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Ineffective assistance of counsel at trial and on direct appeal violates the Sixth Amendment right to a fair trial. In analyzing an ineffective assistance of counsel claim, the overriding concern is to determine whether counsel's conduct so undermined the functioning of the adversary process that the trial cannot be relied upon as having produced a just result. Strickland v. Washington, 466 U.S. 668, 686 (1984).
First, the defendant must show that counsel's performance was deficient. This requires showing that counsel made errors so serious that counsel was not functioning as the 'counsel' guaranteed the defendant by the Sixth Amendment. Second, the defendant must show that the deficient performance prejudiced the defense. This requires showing that counsel's errors were so serious as to deprive the defendant of a fair trial, a trial whose result is reliable. Unless a defendant makes both showings, it cannot be said that the conviction or death sentence resulted from a breakdown in the adversary process that renders the result unreliable. Id. at 687. Review of counsel's performance is highly deferential, and courts must indulge a strong presumption that counsel's conduct falls within the wide range of reasonable professional assistance. Id. at 689.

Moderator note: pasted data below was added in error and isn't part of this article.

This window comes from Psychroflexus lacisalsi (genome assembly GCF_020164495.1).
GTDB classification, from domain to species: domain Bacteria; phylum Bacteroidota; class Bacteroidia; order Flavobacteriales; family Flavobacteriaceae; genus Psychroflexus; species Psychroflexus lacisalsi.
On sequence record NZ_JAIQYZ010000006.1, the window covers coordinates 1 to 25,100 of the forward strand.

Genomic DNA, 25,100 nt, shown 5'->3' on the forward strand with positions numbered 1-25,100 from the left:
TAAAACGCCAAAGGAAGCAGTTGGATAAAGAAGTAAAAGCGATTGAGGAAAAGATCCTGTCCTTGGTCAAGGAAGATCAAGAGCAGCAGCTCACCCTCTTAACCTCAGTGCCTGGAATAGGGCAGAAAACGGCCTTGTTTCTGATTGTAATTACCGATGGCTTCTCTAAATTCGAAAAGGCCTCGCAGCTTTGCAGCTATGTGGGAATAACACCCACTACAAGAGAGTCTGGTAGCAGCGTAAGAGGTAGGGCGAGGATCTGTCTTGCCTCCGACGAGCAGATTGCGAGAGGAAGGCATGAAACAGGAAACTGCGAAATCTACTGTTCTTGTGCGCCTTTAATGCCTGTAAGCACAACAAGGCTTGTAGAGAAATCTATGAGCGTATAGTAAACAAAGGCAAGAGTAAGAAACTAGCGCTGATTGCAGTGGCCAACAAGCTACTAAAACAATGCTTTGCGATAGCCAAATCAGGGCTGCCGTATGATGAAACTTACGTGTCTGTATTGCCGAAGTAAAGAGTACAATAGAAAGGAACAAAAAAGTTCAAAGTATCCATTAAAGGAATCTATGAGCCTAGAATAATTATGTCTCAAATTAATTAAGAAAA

'Actual or constructive denial of assistance of counsel altogether is legally presumed to result in prejudice. So are various kinds of state interference with counsel's assistance.' 466 U.S. at 692 (citing U.S. v. Cronic, 466 U.S. 648, 659, n.25 (1983). In Cronic, the Court described the type of situation from which prejudice is presumed. When counsel is totally absent, is prevented from assisting the accused at a critical stage of the proceeding, or when counsel entirely fails to subject the prosecution's case to meaningful adversarial testing, courts will presume prejudice. Cronic, 466 U.S. at 659 & n.25.